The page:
The Metro Washington Council yesterday joined local, state and national labor leaders and their allies across the country in demanding an end to attacks on United Steelworkers (USW) Local 1999 President Chuck Jones (right), who was attacked by President-elect Donald Trump after Jones told The Washington Post that Trump “lied his ass off” when he claimed he had saved 1,100 jobs at the Carrier furnace plant in Indianapolis from going to Mexico. “What nobody’s mentioning is 550 people are losing their jobs,” Jones told CNN, adding that 700 other positions at a different Indiana plant would be moving to Mexico. Working families quickly responded to Trump’s tweets attacking Jones by creating the #ImWithChuck hashtag highlighting the role unions have in fighting for good jobs. “Jones was doing his job defending working men and women and the families that depend on them by speaking out and telling the truth,” said Metro Washington Council president Jackie Jeter. Jones has received death threats since Trump singled him out. “To attack Jones and his family is not just anti-worker, it’s un-American. To speak the truth is a freedom generations of Americans died for, and worth defending today and forever.” Jeter called on those “who cherish that freedom, including those in positions of influence, to join us in standing with Chuck Jones, loudly and publicly.”
Howard University recently attempted to make changes to the DC Nurses Association’s contract by announcing increases to parking rates. DCNA learned that HU/HUH planned to increase parking rates by 50% beginning in January 2017. On November 15th, DCNA filed a grievance with the hospital’s new Chief Executive Officer, James Diegel, pointing out that under the contract the employer could not increase parking rates by more than 10% per year. On December 1, CEO Diegel agreed with DCNA and announced that parking rates would not be increased. - DCNA newsletter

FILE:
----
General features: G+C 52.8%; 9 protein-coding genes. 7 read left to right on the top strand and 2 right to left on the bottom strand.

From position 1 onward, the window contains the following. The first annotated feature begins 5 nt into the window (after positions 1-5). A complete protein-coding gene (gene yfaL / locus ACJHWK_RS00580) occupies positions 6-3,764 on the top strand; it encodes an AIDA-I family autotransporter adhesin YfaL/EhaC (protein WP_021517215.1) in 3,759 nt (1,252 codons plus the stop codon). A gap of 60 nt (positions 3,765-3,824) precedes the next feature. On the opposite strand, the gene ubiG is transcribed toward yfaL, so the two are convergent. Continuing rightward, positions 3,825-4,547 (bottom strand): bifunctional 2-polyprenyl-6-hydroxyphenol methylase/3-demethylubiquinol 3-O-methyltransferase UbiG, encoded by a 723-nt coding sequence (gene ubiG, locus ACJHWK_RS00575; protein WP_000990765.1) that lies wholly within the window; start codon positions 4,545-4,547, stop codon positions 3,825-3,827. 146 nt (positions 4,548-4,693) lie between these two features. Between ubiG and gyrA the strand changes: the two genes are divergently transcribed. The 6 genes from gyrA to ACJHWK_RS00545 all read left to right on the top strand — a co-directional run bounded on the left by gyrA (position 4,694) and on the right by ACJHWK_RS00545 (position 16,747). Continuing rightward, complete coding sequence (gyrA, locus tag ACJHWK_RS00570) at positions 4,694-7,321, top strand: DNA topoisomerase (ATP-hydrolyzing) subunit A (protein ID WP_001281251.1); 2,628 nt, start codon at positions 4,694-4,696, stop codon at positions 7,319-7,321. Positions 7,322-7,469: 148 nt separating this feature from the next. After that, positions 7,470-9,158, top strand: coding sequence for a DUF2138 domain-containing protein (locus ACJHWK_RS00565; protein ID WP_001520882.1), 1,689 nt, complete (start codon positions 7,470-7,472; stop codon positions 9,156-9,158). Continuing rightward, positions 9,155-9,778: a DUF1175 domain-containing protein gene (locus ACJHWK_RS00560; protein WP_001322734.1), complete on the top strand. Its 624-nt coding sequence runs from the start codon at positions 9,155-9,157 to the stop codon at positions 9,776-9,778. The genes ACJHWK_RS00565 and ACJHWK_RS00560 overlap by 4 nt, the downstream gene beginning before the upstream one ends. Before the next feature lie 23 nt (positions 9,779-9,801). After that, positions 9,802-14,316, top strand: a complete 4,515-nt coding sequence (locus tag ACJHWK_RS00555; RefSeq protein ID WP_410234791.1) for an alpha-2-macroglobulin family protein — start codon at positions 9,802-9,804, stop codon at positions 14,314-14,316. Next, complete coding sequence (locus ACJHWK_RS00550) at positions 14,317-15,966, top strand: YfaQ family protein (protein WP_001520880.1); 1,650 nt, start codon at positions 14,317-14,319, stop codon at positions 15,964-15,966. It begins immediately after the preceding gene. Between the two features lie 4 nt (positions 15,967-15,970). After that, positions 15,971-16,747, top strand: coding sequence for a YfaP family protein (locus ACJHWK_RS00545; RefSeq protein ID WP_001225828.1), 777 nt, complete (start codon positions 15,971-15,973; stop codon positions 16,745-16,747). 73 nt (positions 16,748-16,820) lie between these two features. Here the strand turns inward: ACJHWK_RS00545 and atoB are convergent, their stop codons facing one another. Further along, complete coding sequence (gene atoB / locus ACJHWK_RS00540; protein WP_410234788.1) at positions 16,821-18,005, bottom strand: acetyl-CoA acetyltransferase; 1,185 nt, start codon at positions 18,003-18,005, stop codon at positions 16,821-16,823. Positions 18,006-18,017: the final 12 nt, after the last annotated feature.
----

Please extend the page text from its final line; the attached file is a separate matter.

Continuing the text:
William “Bill” Simons, the first president of the modern Washington Teachers’ Union, has died. Simons served as WTU president for 25 years, led two teacher strikes—in 1972 and 1979— “and was responsible for negotiating numerous contracts that improved the pay and benefits of DC public school teachers, and set in motion reforms that improved the education of students throughout the District of Columbia,” said WTU. Current WTU president Elizabeth Davis called Simons “the voice of DC labor, an icon in black history and the center of DC politics,” in Christine Easterling’s biography of Simons entitled “A Giant for Justice.” “The work and example of William ‘Bill’ Simons will continue to inspire the WTU, its leaders and its membership as we strive to live up to the high standard he set as an educator, labor leader, community activist and human being,” Davis said on Wednesday.
“When labor speaks of free medical care, it is saying we need it for blacks who do not have it and whites who are concerned that they will have to pay for giving it to them. When labor calls for full employment, it is talking about blacks who are without jobs and whites who want to protect the ones they have. When labor says we must build more homes, it is seeking to create a society where the black brother need not be enraged because he does not have a home and the white need not fear for the home he has.”
Bayard Rustin was a black social activist and a founding member of the Congress of Racial Equality and Southern Christian Leadership Conference.